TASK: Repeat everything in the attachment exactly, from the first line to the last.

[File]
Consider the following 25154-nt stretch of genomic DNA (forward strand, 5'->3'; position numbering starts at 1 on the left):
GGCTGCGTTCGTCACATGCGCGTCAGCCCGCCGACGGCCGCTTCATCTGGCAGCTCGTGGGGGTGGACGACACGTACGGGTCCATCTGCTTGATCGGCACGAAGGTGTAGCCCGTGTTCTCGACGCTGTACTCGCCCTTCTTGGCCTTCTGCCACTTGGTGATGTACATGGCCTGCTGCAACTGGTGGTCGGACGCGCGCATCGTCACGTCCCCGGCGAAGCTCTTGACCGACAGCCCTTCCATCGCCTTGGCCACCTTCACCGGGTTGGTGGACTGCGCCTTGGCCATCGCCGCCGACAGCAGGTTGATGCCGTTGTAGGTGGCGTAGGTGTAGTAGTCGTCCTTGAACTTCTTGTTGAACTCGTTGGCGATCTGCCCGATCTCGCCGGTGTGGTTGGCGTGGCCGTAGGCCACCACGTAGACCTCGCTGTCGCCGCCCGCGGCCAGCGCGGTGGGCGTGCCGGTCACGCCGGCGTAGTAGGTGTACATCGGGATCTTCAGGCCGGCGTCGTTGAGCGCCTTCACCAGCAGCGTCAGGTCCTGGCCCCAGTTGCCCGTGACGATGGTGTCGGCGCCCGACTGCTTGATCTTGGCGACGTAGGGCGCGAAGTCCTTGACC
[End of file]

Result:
Consider the following 25154-nt stretch of genomic DNA (forward strand, 5'->3'; position numbering starts at 1 on the left):
GGCTGCGTTCGTCACATGCGCGTCAGCCCGCCGACGGCCGCTTCATCTGGCAGCTCGTGGGGGTGGACGACACGTACGGGTCCATCTGCTTGATCGGCACGAAGGTGTAGCCCGTGTTCTCGACGCTGTACTCGCCCTTCTTGGCCTTCTGCCACTTGGTGATGTACATGGCCTGCTGCAACTGGTGGTCGGACGCGCGCATCGTCACGTCCCCGGCGAAGCTCTTGACCGACAGCCCTTCCATCGCCTTGGCCACCTTCACCGGGTTGGTGGACTGCGCCTTGGCCATCGCCGCCGACAGCAGGTTGATGCCGTTGTAGGTGGCGTAGGTGTAGTAGTCGTCCTTGAACTTCTTGTTGAACTCGTTGGCGATCTGCCCGATCTCGCCGGTGTGGTTGGCGTGGCCGTAGGCCACCACGTAGACCTCGCTGTCGCCGCCCGCGGCCAGCGCGGTGGGCGTGCCGGTCACGCCGGCGTAGTAGGTGTACATCGGGATCTTCAGGCCGGCGTCGTTGAGCGCCTTCACCAGCAGCGTCAGGTCCTGGCCCCAGTTGCCCGTGACGATGGTGTCGGCGCCCGACTGCTTGATCTTGGCGACGTAGGGCGCGAAGTCCTTGACC